inculcate

[ in-kuhl-keyt, in-kuhl-keyt ]
/ ɪnˈkʌl keɪt, ˈɪn kʌlˌkeɪt /

verb (used with object), in·cul·cat·ed, in·cul·cat·ing.

to implant by repeated statement or admonition; teach persistently and earnestly (usually followed by upon or in): to inculcate virtue in the young.
to cause or influence (someone) to accept an idea or feeling (usually followed by with): Socrates inculcated his pupils with the love of truth.

Origin of inculcate

1540–50; < Latin inculcātus past participle of inculcāre to trample, impress, stuff in, equivalent to in- in-2 + culc- (variant, in noninitial position, of calc-, stem of calx heel) + -ātus -ate1

SYNONYMS FOR inculcate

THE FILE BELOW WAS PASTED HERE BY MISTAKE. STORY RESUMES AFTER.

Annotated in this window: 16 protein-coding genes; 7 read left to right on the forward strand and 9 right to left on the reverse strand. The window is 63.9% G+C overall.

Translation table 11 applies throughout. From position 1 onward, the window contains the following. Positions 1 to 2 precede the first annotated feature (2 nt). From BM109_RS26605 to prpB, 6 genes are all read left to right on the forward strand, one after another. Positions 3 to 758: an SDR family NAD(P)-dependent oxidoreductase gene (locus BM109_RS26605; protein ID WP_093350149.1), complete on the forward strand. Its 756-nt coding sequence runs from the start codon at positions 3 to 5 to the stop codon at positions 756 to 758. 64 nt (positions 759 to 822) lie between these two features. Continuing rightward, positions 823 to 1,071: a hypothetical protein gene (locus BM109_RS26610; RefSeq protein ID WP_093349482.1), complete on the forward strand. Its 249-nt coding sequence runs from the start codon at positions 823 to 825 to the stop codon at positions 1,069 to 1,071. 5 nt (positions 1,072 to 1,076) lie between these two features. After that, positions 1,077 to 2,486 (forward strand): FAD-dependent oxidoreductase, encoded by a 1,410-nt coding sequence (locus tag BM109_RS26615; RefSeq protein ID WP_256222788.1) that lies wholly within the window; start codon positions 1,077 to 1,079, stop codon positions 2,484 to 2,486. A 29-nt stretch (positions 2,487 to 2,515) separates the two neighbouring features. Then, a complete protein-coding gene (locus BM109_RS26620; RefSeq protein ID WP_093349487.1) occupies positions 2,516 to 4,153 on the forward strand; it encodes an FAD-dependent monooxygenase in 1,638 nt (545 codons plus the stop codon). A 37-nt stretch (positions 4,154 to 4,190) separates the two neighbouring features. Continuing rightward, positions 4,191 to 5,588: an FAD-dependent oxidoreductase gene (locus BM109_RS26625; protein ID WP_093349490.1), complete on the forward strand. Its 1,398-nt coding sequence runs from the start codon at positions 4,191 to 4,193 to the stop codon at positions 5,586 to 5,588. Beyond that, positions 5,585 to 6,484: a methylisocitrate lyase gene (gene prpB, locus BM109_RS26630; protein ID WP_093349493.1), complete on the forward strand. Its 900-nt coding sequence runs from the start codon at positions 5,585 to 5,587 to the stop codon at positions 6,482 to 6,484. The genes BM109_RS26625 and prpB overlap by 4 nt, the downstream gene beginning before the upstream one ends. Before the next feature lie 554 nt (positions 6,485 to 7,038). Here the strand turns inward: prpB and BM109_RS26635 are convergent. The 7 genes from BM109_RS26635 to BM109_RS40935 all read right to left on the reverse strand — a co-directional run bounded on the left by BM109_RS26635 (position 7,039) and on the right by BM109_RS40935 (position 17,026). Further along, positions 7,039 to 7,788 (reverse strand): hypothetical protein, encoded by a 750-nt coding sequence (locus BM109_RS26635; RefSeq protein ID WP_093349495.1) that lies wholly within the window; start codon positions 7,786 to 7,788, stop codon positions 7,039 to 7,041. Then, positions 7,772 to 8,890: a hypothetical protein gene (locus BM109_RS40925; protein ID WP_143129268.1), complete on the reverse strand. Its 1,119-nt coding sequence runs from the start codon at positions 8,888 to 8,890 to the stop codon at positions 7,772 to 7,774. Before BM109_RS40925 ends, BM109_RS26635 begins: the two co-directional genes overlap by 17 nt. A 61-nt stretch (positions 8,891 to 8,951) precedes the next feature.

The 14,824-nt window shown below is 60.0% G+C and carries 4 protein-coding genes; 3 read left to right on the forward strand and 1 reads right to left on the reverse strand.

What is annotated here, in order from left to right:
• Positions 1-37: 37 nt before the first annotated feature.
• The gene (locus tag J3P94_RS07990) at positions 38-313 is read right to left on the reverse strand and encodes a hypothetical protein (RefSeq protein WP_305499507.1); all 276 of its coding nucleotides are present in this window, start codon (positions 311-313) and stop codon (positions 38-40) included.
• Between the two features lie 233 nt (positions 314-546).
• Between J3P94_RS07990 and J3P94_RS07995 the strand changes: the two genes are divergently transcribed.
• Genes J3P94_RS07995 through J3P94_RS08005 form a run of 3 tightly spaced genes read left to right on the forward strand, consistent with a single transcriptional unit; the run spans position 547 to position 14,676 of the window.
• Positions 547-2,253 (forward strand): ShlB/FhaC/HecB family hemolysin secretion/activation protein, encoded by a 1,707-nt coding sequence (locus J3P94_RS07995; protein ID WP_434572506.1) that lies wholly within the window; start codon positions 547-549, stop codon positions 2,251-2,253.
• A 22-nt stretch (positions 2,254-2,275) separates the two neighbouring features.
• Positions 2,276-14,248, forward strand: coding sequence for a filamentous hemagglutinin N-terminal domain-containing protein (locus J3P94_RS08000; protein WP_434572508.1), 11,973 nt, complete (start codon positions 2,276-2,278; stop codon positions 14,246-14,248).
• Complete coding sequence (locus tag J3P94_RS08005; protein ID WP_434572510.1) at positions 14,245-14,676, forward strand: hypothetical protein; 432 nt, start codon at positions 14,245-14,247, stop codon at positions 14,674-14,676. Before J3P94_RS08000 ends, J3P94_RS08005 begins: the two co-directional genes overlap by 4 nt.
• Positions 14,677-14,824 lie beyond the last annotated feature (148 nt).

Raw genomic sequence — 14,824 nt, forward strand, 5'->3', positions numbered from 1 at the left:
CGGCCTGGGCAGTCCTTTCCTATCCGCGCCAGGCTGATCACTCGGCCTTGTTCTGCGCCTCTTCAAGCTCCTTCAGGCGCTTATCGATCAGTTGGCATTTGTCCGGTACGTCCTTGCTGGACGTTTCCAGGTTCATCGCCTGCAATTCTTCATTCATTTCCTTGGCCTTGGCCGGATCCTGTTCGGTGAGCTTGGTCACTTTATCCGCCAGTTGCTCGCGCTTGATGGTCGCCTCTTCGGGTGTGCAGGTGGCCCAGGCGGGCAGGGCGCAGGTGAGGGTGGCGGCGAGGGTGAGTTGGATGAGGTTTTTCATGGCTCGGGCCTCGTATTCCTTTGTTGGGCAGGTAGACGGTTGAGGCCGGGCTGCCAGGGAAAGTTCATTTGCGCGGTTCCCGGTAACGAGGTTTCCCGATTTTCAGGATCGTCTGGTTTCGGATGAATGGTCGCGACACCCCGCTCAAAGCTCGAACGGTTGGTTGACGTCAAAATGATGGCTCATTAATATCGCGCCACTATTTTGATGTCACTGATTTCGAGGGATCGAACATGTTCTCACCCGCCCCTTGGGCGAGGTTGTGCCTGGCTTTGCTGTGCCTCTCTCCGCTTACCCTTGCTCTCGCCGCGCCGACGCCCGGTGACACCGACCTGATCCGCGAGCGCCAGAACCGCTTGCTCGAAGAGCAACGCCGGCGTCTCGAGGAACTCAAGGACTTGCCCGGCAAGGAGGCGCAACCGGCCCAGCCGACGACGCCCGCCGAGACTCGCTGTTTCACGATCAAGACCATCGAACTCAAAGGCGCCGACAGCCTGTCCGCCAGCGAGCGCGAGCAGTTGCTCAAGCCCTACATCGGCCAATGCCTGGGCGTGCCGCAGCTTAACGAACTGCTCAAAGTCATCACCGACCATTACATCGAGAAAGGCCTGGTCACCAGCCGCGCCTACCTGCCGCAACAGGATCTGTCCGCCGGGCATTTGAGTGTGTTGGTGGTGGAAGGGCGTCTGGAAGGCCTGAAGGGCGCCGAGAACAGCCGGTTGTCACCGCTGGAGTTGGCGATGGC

Related forms

in·cul·ca·tion, nounin·cul·ca·tive [in-kuhl-kuh-tiv] /ɪnˈkʌl kə tɪv/, in·cul·ca·to·ry, adjectivein·cul·ca·tor, noun

Can be confused

inculcate indoctrinate
Dictionary.com Unabridged Based on the Random House Unabridged Dictionary, © Random House, Inc. 2019

British Dictionary definitions for inculcative

inculcate

/ (ˈɪnkʌlˌkeɪt, ɪnˈkʌlkeɪt) /

verb

(tr) to instil by forceful or insistent repetition

Derived Forms

inculcation, nouninculcator, noun

Word Origin for inculcate

C16: from Latin inculcāre to tread upon, ram down, from in- ² + calcāre to trample, from calx heel
Collins English Dictionary - Complete & Unabridged 2012 Digital Edition © William Collins Sons & Co. Ltd. 1979, 1986 © HarperCollins Publishers 1998, 2000, 2003, 2005, 2006, 2007, 2009, 2012